Rating: ⭐ ⭐ ⭐ ⭐
A distant sound, getting closer and closer. A familiar sound? Of course! As William Cashion’s bass kicks in on opening track ‘Aladdin’ you know immediately what to expect from the next 45 minutes of The Far Field. Future Islands have cornered the market on soaring, uplifting synthpop, a trademark sound they’ve continued from 2014’s breakthrough Singles. Whilst not straying far from the blueprint of their success, instead it feels like the Baltimore trio have found their niche as Samuel T. Herring and co. clamber into their time machine and take you directly back to the synthpop heyday of the 1980s, yet keeping with their own fresh modern twist.
It is worth pointing out that this is the first record Future Islands have put out fully-aware of the eager anticipation to hear what they can do next. The band have come a long way from their once obscure Baltimore synthpop status to become festival-season favourites. It has been a big three years for the group following the moment Samuel T. Herring dad-danced his way into our hearts during a performance of ‘Seasons (Waiting on You)’ on the Letterman show (a video that went viral on social media) and planted his band well and truly on the map. Fast-forward to 2017 and Future Islands have earnt their rightful place atop the Green Man bill this year, alongside slots at many of the world’s biggest festival including a certain Worthy Farm bash and Californian dessert party.
For fans of Singles, The Far Field ought not to disappoint as Future Islands offer out a barrage of anthemic bangers complete with the usual pulsating synths and exquisite bass lines that we’ve come to expect from the band. Hiding the undertones of sadness and lost love underneath a triumphant soundscape of glistening electronics. Lead single ‘Ran’ hits early as Herring sings of the difficulty of maintaining his relationship whilst on the road. ‘On these roads. Out of love, so it goes’ he cries in one of the albums many honest moments. Epic flashes come thick and fast however, with the choruses of ‘Time on her side’ and ‘Cave’ up there with some of the band’s greatest.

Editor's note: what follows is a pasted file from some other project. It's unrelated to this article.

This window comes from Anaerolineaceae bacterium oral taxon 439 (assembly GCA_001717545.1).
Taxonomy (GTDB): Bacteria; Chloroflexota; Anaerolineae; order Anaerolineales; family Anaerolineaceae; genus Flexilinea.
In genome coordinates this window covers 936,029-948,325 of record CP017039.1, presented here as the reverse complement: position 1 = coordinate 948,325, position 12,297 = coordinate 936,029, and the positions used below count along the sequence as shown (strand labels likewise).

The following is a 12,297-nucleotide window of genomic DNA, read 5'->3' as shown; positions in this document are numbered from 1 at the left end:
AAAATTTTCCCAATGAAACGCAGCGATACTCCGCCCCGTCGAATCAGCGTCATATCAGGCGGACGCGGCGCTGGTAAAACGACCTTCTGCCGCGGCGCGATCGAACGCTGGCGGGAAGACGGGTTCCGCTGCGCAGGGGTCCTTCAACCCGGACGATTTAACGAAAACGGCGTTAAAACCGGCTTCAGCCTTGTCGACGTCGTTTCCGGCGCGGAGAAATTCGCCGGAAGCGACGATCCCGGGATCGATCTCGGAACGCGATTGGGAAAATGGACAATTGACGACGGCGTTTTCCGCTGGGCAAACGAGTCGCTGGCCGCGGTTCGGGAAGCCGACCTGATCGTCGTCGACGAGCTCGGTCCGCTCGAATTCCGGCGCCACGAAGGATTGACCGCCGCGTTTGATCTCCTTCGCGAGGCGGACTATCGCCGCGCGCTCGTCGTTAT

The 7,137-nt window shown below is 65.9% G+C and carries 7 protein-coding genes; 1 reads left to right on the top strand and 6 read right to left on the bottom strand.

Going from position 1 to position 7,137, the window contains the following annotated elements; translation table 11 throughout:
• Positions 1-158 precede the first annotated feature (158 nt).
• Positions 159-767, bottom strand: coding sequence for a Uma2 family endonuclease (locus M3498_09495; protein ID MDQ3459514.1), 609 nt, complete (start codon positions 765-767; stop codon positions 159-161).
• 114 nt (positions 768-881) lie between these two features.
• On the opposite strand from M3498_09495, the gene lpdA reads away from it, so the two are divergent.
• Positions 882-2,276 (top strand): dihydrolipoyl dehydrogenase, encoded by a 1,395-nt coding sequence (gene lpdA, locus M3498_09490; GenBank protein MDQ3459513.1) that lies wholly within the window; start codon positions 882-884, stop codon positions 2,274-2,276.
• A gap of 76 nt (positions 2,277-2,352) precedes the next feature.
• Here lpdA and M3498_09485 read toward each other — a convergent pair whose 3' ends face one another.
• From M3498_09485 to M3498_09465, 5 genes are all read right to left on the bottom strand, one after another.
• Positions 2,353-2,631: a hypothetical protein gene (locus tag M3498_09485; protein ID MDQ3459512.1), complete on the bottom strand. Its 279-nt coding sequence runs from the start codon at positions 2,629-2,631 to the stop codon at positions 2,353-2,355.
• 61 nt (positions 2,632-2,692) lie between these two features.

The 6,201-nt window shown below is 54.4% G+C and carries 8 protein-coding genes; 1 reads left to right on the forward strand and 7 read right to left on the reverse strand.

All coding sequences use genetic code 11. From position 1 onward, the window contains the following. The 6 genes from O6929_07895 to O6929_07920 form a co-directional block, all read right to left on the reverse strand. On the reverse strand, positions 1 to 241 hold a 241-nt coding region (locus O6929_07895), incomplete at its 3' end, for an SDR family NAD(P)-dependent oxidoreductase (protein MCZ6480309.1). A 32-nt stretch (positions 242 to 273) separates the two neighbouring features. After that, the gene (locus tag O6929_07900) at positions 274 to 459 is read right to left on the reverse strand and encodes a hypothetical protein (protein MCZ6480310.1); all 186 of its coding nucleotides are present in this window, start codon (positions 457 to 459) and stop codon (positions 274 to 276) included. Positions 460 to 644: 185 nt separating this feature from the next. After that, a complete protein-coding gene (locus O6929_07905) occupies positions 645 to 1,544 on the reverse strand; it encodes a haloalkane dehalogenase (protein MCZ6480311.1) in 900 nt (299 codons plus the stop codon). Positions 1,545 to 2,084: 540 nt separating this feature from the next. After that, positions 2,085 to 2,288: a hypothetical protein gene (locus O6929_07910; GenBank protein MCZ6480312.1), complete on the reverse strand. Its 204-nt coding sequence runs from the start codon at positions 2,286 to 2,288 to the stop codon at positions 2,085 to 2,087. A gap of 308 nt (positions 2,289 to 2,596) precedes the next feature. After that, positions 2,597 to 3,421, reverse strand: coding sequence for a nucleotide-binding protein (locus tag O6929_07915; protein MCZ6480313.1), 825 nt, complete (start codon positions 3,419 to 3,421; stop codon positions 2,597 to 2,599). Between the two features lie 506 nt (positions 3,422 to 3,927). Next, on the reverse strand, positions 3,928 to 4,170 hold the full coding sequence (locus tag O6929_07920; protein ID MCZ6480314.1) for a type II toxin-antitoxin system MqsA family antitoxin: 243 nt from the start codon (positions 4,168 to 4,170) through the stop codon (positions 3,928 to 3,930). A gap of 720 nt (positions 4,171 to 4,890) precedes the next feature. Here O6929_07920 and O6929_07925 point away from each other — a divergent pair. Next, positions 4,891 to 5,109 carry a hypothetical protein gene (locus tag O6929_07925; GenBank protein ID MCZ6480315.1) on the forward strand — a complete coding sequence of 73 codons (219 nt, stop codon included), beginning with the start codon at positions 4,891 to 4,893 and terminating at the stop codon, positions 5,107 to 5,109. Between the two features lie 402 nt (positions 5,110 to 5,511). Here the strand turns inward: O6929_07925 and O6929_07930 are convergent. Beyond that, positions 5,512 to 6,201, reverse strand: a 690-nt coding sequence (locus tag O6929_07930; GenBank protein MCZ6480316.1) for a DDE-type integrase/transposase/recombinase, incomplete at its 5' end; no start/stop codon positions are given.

“A track that much-like a lot of the other songs off The Far Field grows to a point of bursting, before exploding into a wondrous firework of magnificent pop splendour.”
One fair criticism of The Far Field would be the simplicity of Herring’s (sometimes comical) lovelorn lyrics. Not renowned for his lyrical adeptness, lines like “Hurricanes can’t keep me away from you/ fire and chains can’t keep me away from you” on ‘North Star’ come across as pretty preposterous. That’s not to knock ‘North Star’ as a song which is a joyous, tropical blend of synths and a distinctly LCD Soundsytem indebted cow-bell. It’s just you feel such lyrical inanity at times does to some extent limit Future Islands in their potential for pushing beyond the niche they find themselves in and continuing to progress. However, some may argue that’s not what the band intends. Herring and co. seem more than happy with their current brand of epically scaled pompous synthpop, and rightly so, it makes for an enriching and fun listen. You just wonder if maybe, perhaps there could be more. That’s not to say there isn’t a haunting devastation to songs like ‘Through the Roses’ and ‘Ran’ which revel in their simplicity. ‘Cave’ in particular sees Herring question “Is this a desperate wish for dying, or a wish that dying cease?” a shattering lyric that reflects the mournful tone of the record and arguably the most poetic line of The Far Field.
The record flies through at a high-octane pace, galloping through ‘Ancient Water’ and ‘Day Glow Fire’ only stopping for breath on ‘Candles’ with the stride momentarily slowing as Herring croons over a lover above the slow-burning soundscape of glacial synthesisers and wandering bass. A further highlight comes in the form of penultimate track ‘Shadows’, a song that features New Wave royalty Debbie Harry (of Blondie) lending her voice to compliment Herring’s distinct baritone. A track that much-like a lot of the other songs off The Far Field grows to a point of bursting before exploding into a wondrous firework of magnificent pop splendour.
Whilst not breaking the mould they so fervently set out on Singles, this is a record that foregrounds their status. Instead Future Islands built on their established framework to carve 12 succinct pop songs that work arguably better as a collection than the songs of Singles did. The pure passion of Future Islands is admirable and infectious, as The Far Field delivers its themes of heartache with such unwavering vigour it’s hard not to punch the air along to its soaring choruses. It requires significant talent to make an album so delicate yet so danceable.
Best Tracks: ‘Ran’, ‘Shadows’